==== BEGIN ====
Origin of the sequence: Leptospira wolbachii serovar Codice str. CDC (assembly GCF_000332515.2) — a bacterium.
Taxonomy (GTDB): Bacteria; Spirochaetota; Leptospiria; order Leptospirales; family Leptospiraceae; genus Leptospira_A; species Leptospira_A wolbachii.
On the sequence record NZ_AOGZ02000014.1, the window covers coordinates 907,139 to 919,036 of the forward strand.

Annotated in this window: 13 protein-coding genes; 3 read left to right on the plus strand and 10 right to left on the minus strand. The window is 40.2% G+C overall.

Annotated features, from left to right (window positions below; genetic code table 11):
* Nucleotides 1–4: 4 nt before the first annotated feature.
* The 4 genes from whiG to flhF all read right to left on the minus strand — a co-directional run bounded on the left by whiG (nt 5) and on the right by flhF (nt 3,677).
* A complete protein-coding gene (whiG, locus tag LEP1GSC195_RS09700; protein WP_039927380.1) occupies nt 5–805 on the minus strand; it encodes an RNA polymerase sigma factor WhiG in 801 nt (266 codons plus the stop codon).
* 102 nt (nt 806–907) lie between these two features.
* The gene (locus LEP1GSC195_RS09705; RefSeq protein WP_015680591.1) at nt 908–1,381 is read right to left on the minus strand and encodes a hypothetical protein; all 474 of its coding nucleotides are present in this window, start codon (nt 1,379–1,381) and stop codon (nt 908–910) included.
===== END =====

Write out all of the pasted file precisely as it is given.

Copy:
Origin of the sequence: Leptospira wolbachii serovar Codice str. CDC (assembly GCF_000332515.2) — a bacterium.
Taxonomy (GTDB): Bacteria; Spirochaetota; Leptospiria; order Leptospirales; family Leptospiraceae; genus Leptospira_A; species Leptospira_A wolbachii.
On the sequence record NZ_AOGZ02000014.1, the window covers coordinates 907,139 to 919,036 of the forward strand.

Annotated in this window: 13 protein-coding genes; 3 read left to right on the plus strand and 10 right to left on the minus strand. The window is 40.2% G+C overall.

Annotated features, from left to right (window positions below; genetic code table 11):
* Nucleotides 1–4: 4 nt before the first annotated feature.
* The 4 genes from whiG to flhF all read right to left on the minus strand — a co-directional run bounded on the left by whiG (nt 5) and on the right by flhF (nt 3,677).
* A complete protein-coding gene (whiG, locus tag LEP1GSC195_RS09700; protein WP_039927380.1) occupies nt 5–805 on the minus strand; it encodes an RNA polymerase sigma factor WhiG in 801 nt (266 codons plus the stop codon).
* 102 nt (nt 806–907) lie between these two features.
* The gene (locus LEP1GSC195_RS09705; RefSeq protein WP_015680591.1) at nt 908–1,381 is read right to left on the minus strand and encodes a hypothetical protein; all 474 of its coding nucleotides are present in this window, start codon (nt 1,379–1,381) and stop codon (nt 908–910) included.